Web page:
The Hope Experiment
The late Christopher Peterson, the Arthur F. Thurnau professor of psychology at the University of Michigan in Ann Arbor, and science director of the VIA Institute on Character, once wrote about an interesting experiment on how hope increases our tolerance to pain in a popular post:
“In an interesting experiment, Carla Berg, Rick Snyder, and Nancy Hamilton (2008) used guided imagery in what they called a Hope Induction. For about 15 minutes, research participants were asked to think of an important goal and to imagine how they might achieve it. A comparison condition asked participants to read a home organization book for 15 minutes. All participants were then asked to immerse their non-dominant hand in a bucket of ice water for as long as they could (up to five minutes). This is a standard measure of pain tolerance, and it is painful but not harmful. Participants receiving the brief hope induction kept their hand immersed for about 150 seconds, whereas those in the comparison condition kept their hand immersed for about 90 seconds.”
The experiment found that high-hope participants tolerated the pain almost twice as longer as low-hope persons.
Inside Pandora’s Box
Created from clay, Pandora was the very first woman according to Greek mythology. Pandora and Epimethius lived in a world of happiness and bliss. As a wedding gift, she was given a box (jar) by Zeus with instruction not to open it.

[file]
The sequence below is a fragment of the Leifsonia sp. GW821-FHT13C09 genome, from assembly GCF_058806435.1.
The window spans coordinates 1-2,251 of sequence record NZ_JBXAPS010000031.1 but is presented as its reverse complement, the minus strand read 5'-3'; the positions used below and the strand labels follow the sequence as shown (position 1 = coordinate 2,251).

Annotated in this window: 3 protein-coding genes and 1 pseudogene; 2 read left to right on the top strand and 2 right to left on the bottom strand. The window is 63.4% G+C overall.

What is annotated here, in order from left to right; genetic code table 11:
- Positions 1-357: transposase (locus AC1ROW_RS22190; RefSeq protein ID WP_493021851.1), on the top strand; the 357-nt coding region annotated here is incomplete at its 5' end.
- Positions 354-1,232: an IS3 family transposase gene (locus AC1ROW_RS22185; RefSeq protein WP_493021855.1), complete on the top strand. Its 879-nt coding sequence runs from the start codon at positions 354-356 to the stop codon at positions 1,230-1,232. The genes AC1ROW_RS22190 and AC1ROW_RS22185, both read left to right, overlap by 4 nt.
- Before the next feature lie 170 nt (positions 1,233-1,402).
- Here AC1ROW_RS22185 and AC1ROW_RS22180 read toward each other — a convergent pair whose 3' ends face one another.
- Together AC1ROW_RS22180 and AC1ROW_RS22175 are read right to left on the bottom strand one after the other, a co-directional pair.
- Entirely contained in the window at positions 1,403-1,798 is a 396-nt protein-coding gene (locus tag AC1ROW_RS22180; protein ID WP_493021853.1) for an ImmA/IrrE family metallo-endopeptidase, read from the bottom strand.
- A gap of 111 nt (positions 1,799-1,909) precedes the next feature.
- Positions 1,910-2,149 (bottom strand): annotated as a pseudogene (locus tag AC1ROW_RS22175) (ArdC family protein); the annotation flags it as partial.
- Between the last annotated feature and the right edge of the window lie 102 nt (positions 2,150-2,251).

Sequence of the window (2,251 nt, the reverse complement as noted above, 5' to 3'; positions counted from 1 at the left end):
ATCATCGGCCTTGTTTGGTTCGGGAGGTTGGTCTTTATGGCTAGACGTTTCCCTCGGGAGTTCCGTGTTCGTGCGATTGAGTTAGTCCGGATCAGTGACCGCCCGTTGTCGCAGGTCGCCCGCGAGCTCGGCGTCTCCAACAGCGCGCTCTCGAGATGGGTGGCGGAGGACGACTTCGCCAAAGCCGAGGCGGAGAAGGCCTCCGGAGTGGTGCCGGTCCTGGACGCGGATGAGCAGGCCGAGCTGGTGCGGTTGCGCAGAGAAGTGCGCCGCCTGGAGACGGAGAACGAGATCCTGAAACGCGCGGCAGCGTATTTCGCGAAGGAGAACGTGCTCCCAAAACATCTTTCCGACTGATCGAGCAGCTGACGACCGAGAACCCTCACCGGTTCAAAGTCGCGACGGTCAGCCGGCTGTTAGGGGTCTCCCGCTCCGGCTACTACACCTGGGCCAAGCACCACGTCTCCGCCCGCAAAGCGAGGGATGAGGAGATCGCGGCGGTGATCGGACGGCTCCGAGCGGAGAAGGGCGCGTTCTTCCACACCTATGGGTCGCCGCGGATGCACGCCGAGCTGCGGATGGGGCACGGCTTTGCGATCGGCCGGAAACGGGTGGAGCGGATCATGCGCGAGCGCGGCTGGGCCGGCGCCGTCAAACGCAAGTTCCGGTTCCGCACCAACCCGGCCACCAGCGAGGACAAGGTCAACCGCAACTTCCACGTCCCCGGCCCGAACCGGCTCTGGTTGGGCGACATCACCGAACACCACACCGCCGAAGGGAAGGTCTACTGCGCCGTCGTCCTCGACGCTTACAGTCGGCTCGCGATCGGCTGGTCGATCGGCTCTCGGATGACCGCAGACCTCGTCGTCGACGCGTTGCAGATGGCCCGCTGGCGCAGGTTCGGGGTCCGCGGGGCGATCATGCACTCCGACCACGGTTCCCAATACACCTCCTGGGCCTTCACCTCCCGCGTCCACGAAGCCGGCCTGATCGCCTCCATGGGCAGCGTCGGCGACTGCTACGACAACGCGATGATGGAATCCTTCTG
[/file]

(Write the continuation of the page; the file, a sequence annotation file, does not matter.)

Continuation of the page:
However, Pandora did open the box out of curiosity. And in a whiff, all the evils that Zeus had locked inside – greed, strife, despair, corruption, agony, death, and the ilk – escaped into the world, causing troubles and misfortunes to the humankind. Frightened at what she had done, she shut the lid close. But by the time she could close it, everything ill had escaped. Only one thing remained inside: Hope.
Does Hope ever get another chance to leave the Pandora’s box?
When Pandora sat with deep remorse at the box, she heard a fine whisper. “Let me out!” Terrified at first to release more trouble into the world, she finally decided that it couldn’t do any more harm than was already done. So, she opened the box again – and out flew “a brightly winged creature!” Hope!
Hesiod, who is often called the “father of Greek didactic poetry”, in his poem, ‘Works and Days’ (700 BCE), describes Pandora and her box:
But why was Hope there in the box in the first place, if it was good? And why couldn’t it escape before the lid was closed, if it was bad?
Friedrich Nietzsche, German philosopher, in Human All Too Human (1878), explaining the paradox above, argued that Hope was in fact an ill itself. He wrote: “Zeus did not wish man, however much he might be tormented by the other evils, to fling away his life, but to go on letting himself be tormented again and again. Therefore he gives Man hope; in reality it is the worst of all evils, because it prolongs the torments of Man.”
American modern philosopher Richard McKay Rorty, however, held that hope serves as a promise or reason for expecting a better future, and without hope, a change is spiritually inconceivable.
Tragedies as those that happened in Paris recently leave us with a certain hopelessness along with the deep sadness. The mayor of Paris, Anne Hidalgo, said of the moment: “This evening is a moment of pain and mourning. But Paris is still here and standing. … The joie de vivre that is part of this city, [the attackers] have not touched that.”
On moments as these, the words of Gandhi on hope make deep sense: “When I despair, I remember that all through history the ways of truth and love have always won. There have been tyrants, and murderers, and for a time they can seem invincible, but in the end they always fall. Think of it—always.”
That is the audacity of hope.